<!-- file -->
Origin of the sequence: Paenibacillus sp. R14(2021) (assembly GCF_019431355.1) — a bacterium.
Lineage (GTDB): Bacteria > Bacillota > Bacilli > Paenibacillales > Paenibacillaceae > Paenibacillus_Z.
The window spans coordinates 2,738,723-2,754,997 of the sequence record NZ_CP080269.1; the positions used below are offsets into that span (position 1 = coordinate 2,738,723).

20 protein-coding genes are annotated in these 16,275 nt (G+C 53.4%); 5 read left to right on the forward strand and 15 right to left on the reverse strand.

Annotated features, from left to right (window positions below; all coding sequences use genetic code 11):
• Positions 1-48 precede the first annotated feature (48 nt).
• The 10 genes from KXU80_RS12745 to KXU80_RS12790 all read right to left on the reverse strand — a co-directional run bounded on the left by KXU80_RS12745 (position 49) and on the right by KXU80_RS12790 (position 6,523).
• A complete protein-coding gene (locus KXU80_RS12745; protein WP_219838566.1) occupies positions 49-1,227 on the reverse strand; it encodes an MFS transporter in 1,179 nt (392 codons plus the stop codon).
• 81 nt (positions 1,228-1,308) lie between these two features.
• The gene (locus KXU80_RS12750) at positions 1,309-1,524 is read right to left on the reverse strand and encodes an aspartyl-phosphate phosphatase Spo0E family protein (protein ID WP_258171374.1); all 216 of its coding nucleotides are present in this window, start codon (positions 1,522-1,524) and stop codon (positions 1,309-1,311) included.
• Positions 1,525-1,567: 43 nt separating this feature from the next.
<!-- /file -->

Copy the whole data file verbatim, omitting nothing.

Origin of the sequence: Paenibacillus sp. R14(2021) (assembly GCF_019431355.1) — a bacterium.
Lineage (GTDB): Bacteria > Bacillota > Bacilli > Paenibacillales > Paenibacillaceae > Paenibacillus_Z.
The window spans coordinates 2,738,723-2,754,997 of the sequence record NZ_CP080269.1; the positions used below are offsets into that span (position 1 = coordinate 2,738,723).

20 protein-coding genes are annotated in these 16,275 nt (G+C 53.4%); 5 read left to right on the forward strand and 15 right to left on the reverse strand.

Annotated features, from left to right (window positions below; all coding sequences use genetic code 11):
• Positions 1-48 precede the first annotated feature (48 nt).
• The 10 genes from KXU80_RS12745 to KXU80_RS12790 all read right to left on the reverse strand — a co-directional run bounded on the left by KXU80_RS12745 (position 49) and on the right by KXU80_RS12790 (position 6,523).
• A complete protein-coding gene (locus KXU80_RS12745; protein WP_219838566.1) occupies positions 49-1,227 on the reverse strand; it encodes an MFS transporter in 1,179 nt (392 codons plus the stop codon).
• 81 nt (positions 1,228-1,308) lie between these two features.
• The gene (locus KXU80_RS12750) at positions 1,309-1,524 is read right to left on the reverse strand and encodes an aspartyl-phosphate phosphatase Spo0E family protein (protein ID WP_258171374.1); all 216 of its coding nucleotides are present in this window, start codon (positions 1,522-1,524) and stop codon (positions 1,309-1,311) included.
• Positions 1,525-1,567: 43 nt separating this feature from the next.